Two devices have landed in the marketplace that promise to move augmented reality (AR) into the healthcare mainstream. Much less disorienting than previous-generation virtual reality headsets, Google Glass 2.0 and Microsoft's Hololens, while premium priced, can generate quick and substantial benefits.
Augmented reality is within reach and delivers significant benefits
Virtual reality capability has traditionally been either prohibitively expensive (immersive 3D suites) or personally disorienting for many users (full-field 3D goggles). The new crop of AR gear can deliver the same benefits with far fewer drawbacks.
Two "killer" use cases for AR have been implemented by several leading hospitals:
Visualizing computed tomography. CAT, PET, and MRI provide a much broader range of insights when viewed in 3D than in 2D sections. Diagnosis, such as tumor extent and involvement, and surgery planning can be transformed. It would be easy to say that every MRI, PET, and CAT suite should have a couple of Hololens sets for radiologists and consultants.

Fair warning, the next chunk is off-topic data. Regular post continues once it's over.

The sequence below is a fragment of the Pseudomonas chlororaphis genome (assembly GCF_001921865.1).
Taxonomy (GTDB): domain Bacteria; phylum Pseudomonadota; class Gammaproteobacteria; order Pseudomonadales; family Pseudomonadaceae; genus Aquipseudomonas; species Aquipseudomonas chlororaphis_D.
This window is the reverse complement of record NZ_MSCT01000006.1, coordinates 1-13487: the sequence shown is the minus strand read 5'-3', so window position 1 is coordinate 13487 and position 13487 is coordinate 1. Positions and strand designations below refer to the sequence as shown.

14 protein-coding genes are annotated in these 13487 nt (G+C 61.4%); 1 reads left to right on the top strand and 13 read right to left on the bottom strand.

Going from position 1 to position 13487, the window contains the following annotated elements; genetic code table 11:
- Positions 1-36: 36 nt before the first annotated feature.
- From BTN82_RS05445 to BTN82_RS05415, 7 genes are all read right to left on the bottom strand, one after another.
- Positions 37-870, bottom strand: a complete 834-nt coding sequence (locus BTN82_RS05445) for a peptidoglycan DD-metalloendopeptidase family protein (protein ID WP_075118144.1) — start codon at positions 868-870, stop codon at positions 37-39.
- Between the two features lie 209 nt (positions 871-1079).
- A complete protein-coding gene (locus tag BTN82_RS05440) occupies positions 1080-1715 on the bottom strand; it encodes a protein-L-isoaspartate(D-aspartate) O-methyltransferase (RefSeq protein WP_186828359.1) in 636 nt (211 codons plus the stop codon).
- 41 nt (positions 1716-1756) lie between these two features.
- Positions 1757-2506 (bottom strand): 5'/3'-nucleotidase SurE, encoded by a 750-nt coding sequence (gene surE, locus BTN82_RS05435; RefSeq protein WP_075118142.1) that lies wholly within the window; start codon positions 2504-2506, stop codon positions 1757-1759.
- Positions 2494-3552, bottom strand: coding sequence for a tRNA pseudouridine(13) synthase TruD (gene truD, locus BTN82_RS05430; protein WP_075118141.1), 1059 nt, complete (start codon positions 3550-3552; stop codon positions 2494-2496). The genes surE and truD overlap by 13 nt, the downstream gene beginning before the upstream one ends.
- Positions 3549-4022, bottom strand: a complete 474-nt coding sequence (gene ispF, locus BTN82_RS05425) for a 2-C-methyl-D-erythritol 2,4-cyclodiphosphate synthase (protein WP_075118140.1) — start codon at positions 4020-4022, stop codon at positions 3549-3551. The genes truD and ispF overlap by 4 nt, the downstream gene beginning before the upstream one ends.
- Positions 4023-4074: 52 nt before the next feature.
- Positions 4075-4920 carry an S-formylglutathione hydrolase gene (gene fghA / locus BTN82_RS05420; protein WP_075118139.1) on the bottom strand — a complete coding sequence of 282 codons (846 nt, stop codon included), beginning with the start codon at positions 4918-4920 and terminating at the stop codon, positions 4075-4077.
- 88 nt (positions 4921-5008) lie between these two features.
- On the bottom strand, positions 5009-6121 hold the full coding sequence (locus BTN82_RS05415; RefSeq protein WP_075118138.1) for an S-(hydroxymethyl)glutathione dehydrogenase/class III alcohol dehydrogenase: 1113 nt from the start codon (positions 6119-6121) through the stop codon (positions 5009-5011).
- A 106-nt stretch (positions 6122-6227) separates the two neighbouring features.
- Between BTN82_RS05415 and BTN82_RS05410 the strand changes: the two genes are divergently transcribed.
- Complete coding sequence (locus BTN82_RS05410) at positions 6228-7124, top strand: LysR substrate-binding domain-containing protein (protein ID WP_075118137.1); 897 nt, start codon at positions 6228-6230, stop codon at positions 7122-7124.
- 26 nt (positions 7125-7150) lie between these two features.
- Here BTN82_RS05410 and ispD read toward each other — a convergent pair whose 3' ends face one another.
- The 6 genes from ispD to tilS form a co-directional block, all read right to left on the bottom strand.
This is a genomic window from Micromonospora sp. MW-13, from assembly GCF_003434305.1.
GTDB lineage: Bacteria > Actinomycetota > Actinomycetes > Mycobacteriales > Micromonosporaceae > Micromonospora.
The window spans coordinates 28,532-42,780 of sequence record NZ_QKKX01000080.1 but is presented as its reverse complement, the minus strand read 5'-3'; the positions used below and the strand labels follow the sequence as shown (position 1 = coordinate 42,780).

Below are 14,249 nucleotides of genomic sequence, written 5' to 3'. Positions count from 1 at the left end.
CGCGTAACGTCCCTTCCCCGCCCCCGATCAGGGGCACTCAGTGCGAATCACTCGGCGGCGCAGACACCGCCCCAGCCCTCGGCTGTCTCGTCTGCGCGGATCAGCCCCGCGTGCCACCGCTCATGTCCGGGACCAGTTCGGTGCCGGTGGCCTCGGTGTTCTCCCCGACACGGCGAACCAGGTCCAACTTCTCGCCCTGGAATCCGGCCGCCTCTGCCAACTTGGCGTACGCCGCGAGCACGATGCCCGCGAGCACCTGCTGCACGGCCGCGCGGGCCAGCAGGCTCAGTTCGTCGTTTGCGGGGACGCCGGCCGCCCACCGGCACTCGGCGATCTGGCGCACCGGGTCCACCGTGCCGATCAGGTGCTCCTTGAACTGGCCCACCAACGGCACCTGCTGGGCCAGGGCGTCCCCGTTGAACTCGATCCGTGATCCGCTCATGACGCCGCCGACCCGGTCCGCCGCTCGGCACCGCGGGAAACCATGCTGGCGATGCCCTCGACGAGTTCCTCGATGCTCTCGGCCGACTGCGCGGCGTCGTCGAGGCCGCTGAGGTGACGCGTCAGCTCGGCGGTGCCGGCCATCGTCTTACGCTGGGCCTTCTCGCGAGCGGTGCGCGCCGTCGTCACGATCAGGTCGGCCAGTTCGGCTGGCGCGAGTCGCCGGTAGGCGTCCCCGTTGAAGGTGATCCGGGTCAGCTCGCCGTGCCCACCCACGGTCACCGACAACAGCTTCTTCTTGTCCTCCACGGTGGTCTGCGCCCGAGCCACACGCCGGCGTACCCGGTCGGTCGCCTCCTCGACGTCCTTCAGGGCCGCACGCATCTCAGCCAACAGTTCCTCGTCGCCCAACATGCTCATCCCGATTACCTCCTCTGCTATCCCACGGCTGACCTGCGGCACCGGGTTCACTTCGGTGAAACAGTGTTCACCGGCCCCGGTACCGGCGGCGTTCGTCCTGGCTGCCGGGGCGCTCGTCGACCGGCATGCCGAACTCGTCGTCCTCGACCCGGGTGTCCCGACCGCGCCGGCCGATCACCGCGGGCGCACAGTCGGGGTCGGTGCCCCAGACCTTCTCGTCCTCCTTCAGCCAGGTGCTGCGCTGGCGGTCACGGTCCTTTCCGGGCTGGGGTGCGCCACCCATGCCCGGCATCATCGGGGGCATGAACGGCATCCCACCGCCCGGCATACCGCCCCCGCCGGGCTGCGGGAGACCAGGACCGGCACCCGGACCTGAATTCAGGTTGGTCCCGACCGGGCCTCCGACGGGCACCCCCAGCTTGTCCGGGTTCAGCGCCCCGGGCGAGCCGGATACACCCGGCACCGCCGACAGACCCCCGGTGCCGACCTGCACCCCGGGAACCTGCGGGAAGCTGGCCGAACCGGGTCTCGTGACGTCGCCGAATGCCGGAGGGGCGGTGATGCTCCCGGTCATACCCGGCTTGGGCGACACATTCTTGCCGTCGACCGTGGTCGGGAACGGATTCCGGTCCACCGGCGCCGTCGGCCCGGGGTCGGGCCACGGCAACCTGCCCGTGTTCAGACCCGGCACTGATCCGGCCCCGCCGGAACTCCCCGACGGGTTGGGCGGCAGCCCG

Teaching anatomy, diagnostics, and surgery. Being able to visualize organs and nervous and circulatory systems is a critical skill for medical and allied health practitioners. A class set of these devices could transform learning of gross anatomy – for much the same reason that CT is enhanced in 3D: our eyes and brains have evolved to gain far greater insight from a stereoscopic view, particularly when the object is moving.
While the second idea might take some time to implement, 3D in CT suites is an ideal target for an agile innovation project.
Richard Palmer, Principal Analyst, Public Sector